Months before it moves to the heart of a new Home Affairs super-portfolio, the Immigration Department is failing to meet federal government cyber security standards and officials can't say when it will comply.
The security concerns were highlighted by a parliamentary committee report released on Wednesday, with MPs saying they remain "most concerned" Immigration and the Tax Office don't comply with mandatory 'top four' threat mitigation strategies, meaning their systems are not cyber resilient.
The Australian Signals Directorate intelligence agency says full implementation of the strategies would prevent as much as 85 per cent of targeted cyber intrusions, but in 2015-16 only 65 per cent of non-corporate Commonwealth entities said they complied.
The ATO said it expects to be fully compliant by next month, but was slowed due a major outage of its online networks in December.
Immigration said it could not provide a date for when full compliance would be achieved.
The department, which includes the Australian Border Force, has previously said it would meet the standards by the end of 2016.
It will move to the Home Affairs portfolio from next year, alongside ASIO, the Australian Federal Police, Austrac and the Australian Criminal Intelligence Commission.
A new department will be led by secretary Michael Pezzullo.
An update to the strategies to create the so-called 'essential eight' governments standards came in response to increasing ransomware threats and will see new work for departments and agencies.
Prime Minister Malcolm Turnbull's special adviser on cyber security Alastair MacGibbon has warned departments not to be "lulled into a false sense of security" against new attacks.
The committee was told it is likely Australian organisations were saved from the global WannaCry virus attack in May due to circumstances of timing, rather than by good cyber security preparations.
As most Australian organisations were not online when the attack started overnight, patching, anti-virus software updates and backing up of data could be completed before users logged in.
"The committee notes that significant machinery of government changes - with the creation of Australian Border Force - contributed to the delay in achieving compliance, however considers that compliance may have been achieved sooner if investment in these programs were made earlier," the committee said of Immigration.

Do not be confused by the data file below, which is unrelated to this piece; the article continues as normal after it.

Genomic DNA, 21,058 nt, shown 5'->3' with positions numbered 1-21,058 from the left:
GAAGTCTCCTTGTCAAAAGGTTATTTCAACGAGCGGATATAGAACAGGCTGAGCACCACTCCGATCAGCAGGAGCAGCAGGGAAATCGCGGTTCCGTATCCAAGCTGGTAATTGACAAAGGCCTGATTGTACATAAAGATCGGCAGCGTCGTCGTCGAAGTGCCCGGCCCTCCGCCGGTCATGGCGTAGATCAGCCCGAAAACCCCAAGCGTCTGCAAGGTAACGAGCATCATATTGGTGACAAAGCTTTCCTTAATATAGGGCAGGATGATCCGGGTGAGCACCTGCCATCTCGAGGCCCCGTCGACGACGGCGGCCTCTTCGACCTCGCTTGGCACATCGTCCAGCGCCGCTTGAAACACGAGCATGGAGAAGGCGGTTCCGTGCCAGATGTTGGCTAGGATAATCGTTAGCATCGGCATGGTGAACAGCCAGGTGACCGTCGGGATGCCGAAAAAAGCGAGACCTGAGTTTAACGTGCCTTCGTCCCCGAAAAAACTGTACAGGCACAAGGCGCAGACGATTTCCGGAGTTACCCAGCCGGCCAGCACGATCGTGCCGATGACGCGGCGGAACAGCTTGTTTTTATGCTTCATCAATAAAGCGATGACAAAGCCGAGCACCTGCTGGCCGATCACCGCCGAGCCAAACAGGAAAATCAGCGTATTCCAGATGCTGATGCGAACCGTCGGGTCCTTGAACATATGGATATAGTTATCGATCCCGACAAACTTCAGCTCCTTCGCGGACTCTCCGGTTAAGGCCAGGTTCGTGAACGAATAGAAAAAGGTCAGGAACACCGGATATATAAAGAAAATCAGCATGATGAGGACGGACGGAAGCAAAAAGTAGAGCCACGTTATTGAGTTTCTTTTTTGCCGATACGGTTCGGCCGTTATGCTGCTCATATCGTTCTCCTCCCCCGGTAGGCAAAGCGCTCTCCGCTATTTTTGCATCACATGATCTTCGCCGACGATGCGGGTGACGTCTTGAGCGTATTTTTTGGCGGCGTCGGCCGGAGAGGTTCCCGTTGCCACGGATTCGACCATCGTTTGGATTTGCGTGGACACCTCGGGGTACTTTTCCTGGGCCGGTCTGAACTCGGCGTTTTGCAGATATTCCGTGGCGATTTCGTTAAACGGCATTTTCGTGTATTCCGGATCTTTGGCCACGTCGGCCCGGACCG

"It is concerning to committee that a national strategic organisation, which is expected to operate in most, if not all time zones, on a 24-hour basis cannot, as yet, achieve the minimum requirement towards cyber resilience and has no time frame in which to do so."
Among the report's 10 recommendations are calls for the government to require the cyber intelligence agency's security strategies be in place by June 2018, including daily backups of important data, multi-factor authentication and application hardening.
It said all public service entities should complete the Australian Signals Directorate's annual survey and called for more in-depth audits and reports to parliament on cyber security standards.
In recent years, the survey has only been completed by between 30 and 40 per cent of entities
Labor spokeswoman for cyber security Gai Brodtmann told Parliament the report's recommendations should be adopted urgently to ensure Australian organisations and data were secure.
"There is simply no excuse for any department or agency to ignore mandated security requirements," the Canberra MP said.
"Why is the government so blasé about this?"
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